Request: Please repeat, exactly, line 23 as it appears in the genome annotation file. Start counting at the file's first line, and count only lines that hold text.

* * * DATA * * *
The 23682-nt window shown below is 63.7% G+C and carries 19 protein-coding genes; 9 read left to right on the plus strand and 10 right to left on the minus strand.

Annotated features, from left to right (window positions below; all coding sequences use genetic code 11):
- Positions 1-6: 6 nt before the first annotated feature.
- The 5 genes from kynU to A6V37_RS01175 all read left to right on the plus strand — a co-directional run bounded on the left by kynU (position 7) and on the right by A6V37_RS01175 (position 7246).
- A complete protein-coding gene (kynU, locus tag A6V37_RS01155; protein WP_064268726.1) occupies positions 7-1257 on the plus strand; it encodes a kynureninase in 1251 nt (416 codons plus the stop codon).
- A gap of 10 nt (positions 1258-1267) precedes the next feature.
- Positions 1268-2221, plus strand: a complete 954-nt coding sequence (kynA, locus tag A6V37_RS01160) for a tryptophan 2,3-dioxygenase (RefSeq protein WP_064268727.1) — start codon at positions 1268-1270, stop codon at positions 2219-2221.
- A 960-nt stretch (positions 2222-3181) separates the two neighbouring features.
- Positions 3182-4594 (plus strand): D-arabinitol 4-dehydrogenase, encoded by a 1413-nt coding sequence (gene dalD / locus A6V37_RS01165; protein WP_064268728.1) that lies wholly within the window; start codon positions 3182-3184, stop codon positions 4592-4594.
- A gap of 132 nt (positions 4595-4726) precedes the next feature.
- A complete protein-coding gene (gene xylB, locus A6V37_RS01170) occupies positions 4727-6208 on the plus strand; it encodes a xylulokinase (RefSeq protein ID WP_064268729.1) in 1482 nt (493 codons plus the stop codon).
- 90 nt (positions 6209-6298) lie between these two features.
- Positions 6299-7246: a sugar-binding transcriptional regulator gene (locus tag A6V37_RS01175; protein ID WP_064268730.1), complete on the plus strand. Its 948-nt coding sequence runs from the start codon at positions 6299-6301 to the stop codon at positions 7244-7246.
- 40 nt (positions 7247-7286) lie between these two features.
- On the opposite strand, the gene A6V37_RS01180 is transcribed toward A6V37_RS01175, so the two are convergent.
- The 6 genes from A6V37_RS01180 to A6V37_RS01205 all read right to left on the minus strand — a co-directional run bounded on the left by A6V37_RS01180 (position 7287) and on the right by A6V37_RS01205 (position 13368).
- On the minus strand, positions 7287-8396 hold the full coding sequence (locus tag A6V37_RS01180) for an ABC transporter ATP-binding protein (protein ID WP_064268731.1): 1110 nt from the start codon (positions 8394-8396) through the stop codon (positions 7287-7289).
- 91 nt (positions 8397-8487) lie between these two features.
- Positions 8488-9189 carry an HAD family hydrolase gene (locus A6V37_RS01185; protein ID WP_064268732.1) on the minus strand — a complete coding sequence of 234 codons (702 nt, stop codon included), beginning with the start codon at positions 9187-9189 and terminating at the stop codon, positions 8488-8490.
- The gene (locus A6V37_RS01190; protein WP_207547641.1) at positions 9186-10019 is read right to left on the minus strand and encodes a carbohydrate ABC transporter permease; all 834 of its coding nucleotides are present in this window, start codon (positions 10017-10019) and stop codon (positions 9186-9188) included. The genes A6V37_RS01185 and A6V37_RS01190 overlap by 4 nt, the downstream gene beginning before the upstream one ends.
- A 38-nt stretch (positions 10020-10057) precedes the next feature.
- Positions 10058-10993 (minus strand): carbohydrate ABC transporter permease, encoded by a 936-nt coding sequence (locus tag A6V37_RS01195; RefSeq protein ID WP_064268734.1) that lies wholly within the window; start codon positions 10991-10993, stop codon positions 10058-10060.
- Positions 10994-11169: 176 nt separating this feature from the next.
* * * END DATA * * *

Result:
- Positions 10994-11169: 176 nt separating this feature from the next.